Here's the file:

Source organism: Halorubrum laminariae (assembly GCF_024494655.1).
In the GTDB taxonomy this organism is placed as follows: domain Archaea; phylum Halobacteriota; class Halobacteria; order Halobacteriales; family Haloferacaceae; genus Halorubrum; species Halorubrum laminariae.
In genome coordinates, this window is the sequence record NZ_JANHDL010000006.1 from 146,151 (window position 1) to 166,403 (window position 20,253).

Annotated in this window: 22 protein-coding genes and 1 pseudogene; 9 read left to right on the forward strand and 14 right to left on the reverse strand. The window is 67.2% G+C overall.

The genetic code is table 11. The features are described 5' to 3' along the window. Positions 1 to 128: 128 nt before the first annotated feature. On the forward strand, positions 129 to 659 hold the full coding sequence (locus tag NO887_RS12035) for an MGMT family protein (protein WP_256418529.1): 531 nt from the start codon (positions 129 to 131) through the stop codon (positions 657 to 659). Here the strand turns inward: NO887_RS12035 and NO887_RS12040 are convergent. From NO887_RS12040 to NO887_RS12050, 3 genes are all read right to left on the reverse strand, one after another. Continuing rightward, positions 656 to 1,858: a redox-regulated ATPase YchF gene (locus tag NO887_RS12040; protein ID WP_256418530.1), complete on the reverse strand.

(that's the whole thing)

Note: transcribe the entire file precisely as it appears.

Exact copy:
Source organism: Halorubrum laminariae (assembly GCF_024494655.1).
In the GTDB taxonomy this organism is placed as follows: domain Archaea; phylum Halobacteriota; class Halobacteria; order Halobacteriales; family Haloferacaceae; genus Halorubrum; species Halorubrum laminariae.
In genome coordinates, this window is the sequence record NZ_JANHDL010000006.1 from 146,151 (window position 1) to 166,403 (window position 20,253).

Annotated in this window: 22 protein-coding genes and 1 pseudogene; 9 read left to right on the forward strand and 14 right to left on the reverse strand. The window is 67.2% G+C overall.

The genetic code is table 11. The features are described 5' to 3' along the window. Positions 1 to 128: 128 nt before the first annotated feature. On the forward strand, positions 129 to 659 hold the full coding sequence (locus tag NO887_RS12035) for an MGMT family protein (protein WP_256418529.1): 531 nt from the start codon (positions 129 to 131) through the stop codon (positions 657 to 659). Here the strand turns inward: NO887_RS12035 and NO887_RS12040 are convergent. From NO887_RS12040 to NO887_RS12050, 3 genes are all read right to left on the reverse strand, one after another. Continuing rightward, positions 656 to 1,858: a redox-regulated ATPase YchF gene (locus tag NO887_RS12040; protein ID WP_256418530.1), complete on the reverse strand.